Daily Archives: April 26, 2012


In certain circles and particular topics, there can come times when you want to read a document, and you find a radical detraction: someone has given direction to make a reduction by red pen action, deleting or obliterating words and passages that might have been used for indoctrination or perhaps action by reds – or just classified or obscene content. This anti-educational deduction – which gets to be a bit of an addiction for parties of certain political bents – is delicately called redaction, and the ablated parts said to be redacted, presumably because people get incensed by the word censored.

But I have to say, the first time I saw redaction used for that, I thought it was almost immoderately euphemistic, coy, even doublespeaky: a deliberate redirection of sense. This word, you see, with its square-timbered sound that makes me think of hammers and nails and construction, is a word more of building, of taking what was inchoate or incoherent and finding a form for it, putting it into focus, tightening and strengthening it. It is like what good photographers do: find, frame, focus, expose, crop, adjust, so that pieces of the stream of ordinary life can manifest their latent glory.

Redaction is, yes, in the main a crisp-suited word for “editing”. And just as many people think editing is just a process of cutting and correcting, so too do people often see redaction as action with a red axe. But really editing is like gardening: it is nurturing and forming, and even every bit of pruning is done to improve the overall vigour of the plant.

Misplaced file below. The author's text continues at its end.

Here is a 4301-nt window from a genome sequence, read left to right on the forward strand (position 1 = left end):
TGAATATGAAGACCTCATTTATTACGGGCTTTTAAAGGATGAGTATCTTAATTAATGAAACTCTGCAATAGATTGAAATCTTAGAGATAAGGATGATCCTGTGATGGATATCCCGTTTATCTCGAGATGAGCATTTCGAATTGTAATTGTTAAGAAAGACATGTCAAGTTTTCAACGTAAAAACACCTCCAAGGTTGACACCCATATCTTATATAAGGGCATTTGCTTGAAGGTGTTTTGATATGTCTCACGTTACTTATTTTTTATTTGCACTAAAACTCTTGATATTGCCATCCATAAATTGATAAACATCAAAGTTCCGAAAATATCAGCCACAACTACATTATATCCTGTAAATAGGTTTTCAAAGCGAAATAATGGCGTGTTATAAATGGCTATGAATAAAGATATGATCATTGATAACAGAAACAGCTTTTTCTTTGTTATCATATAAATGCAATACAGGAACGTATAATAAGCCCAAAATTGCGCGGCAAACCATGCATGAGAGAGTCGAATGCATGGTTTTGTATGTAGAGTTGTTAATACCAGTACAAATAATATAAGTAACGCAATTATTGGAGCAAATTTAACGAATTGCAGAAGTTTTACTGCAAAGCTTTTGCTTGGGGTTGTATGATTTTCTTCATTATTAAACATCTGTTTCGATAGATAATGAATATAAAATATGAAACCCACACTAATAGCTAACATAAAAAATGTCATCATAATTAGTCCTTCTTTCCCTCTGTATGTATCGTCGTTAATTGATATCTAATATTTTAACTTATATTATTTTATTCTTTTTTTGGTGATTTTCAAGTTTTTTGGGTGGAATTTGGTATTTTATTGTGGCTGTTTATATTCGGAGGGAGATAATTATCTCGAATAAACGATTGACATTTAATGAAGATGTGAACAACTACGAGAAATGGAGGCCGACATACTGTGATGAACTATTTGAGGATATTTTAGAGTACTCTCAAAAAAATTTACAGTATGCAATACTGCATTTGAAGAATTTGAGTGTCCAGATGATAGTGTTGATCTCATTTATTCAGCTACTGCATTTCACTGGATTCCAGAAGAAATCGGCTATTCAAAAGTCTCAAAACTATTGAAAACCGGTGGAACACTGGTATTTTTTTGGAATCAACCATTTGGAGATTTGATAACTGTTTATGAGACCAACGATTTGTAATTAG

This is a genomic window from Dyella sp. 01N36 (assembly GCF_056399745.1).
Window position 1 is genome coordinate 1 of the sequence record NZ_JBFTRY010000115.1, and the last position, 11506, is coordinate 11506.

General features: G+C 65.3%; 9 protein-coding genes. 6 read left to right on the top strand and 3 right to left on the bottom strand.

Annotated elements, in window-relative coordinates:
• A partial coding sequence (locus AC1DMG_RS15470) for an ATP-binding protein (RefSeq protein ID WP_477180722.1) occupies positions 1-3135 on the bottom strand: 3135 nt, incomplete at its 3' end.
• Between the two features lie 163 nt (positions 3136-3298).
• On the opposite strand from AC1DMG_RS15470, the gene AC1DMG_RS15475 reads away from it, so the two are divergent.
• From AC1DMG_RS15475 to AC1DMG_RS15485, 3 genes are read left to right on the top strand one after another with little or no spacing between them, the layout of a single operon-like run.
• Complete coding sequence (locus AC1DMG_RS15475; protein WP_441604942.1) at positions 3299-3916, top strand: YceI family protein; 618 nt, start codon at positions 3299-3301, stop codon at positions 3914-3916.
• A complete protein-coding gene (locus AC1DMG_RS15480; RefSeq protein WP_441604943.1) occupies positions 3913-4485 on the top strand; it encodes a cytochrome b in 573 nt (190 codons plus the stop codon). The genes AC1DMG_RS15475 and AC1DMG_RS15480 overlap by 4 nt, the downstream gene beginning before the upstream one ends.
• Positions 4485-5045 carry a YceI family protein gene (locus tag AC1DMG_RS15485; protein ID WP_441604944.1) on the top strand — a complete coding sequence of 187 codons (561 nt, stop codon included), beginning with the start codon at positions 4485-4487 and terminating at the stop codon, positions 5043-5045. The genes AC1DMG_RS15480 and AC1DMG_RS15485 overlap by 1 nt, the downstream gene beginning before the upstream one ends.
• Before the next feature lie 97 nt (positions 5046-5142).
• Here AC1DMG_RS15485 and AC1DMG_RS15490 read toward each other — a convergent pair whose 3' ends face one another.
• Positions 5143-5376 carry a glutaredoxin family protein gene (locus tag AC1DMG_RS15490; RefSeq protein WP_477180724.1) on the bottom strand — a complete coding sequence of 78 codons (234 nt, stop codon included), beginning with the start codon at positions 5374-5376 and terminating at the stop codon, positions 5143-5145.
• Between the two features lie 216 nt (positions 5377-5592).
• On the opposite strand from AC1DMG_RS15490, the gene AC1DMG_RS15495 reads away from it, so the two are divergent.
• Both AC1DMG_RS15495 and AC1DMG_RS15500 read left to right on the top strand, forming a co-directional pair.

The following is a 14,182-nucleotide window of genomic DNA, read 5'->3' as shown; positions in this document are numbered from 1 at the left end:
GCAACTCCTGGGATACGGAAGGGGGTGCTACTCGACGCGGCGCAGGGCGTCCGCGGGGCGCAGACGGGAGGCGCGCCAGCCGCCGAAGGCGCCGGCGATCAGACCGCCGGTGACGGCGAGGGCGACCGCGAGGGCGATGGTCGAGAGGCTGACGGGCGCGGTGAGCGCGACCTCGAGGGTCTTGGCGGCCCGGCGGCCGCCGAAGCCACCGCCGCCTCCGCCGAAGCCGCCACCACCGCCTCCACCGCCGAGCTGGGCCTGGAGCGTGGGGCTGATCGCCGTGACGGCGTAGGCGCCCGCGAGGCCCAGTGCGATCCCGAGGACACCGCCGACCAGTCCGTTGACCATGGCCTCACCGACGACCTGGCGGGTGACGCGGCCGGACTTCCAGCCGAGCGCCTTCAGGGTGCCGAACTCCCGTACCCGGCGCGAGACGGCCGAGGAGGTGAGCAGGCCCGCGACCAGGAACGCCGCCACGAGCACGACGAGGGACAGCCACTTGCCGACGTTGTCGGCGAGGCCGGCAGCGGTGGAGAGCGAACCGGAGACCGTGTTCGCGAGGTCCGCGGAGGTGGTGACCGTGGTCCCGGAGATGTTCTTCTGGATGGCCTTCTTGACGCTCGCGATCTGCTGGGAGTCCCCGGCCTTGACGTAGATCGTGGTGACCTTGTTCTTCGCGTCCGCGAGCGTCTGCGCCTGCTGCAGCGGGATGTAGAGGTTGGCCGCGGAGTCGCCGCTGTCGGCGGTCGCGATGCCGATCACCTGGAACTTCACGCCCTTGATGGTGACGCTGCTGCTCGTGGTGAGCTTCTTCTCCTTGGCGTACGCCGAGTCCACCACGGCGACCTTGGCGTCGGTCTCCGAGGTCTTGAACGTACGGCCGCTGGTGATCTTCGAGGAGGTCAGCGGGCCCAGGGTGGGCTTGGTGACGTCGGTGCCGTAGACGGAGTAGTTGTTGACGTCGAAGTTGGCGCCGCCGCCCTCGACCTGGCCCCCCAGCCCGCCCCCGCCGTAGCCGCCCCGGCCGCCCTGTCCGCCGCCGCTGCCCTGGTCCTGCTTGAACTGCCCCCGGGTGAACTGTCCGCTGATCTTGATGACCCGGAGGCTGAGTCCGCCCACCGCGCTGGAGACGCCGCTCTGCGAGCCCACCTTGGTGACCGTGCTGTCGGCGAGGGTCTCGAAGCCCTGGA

The source of redaction is the past participle of Latin redigere “send back, return, bring back, restore”, from re plus agere “drive” (cognate with act). This word is indeed related to reaction, but while the censorious kind of redaction is certainly a reaction, opposite and unequal, the first sense of redaction in English was “bringing into a definite form” – as in making suitably ready for publication. (I will not take this opportunity to plug my just-published Songs of Love and Grammar, available from Lulu.)

It still means readying for publication, and also revision – of a work already published, or of a work to make it ready for publication. Of course, making a new version is not the same as reversion, nor is it necessarily reversing the process of creation, Swiss-cheesing the text as if with Creutzfeldt-Jakob disease. We know why that is done: to keep those who read from taking action. The redaction I prefer and practice daily gives text – and people – direction. All communication is behaviour designed to cause behaviour in response – the agent reading is a reagent; good redaction does not neutralize, it catalyzes.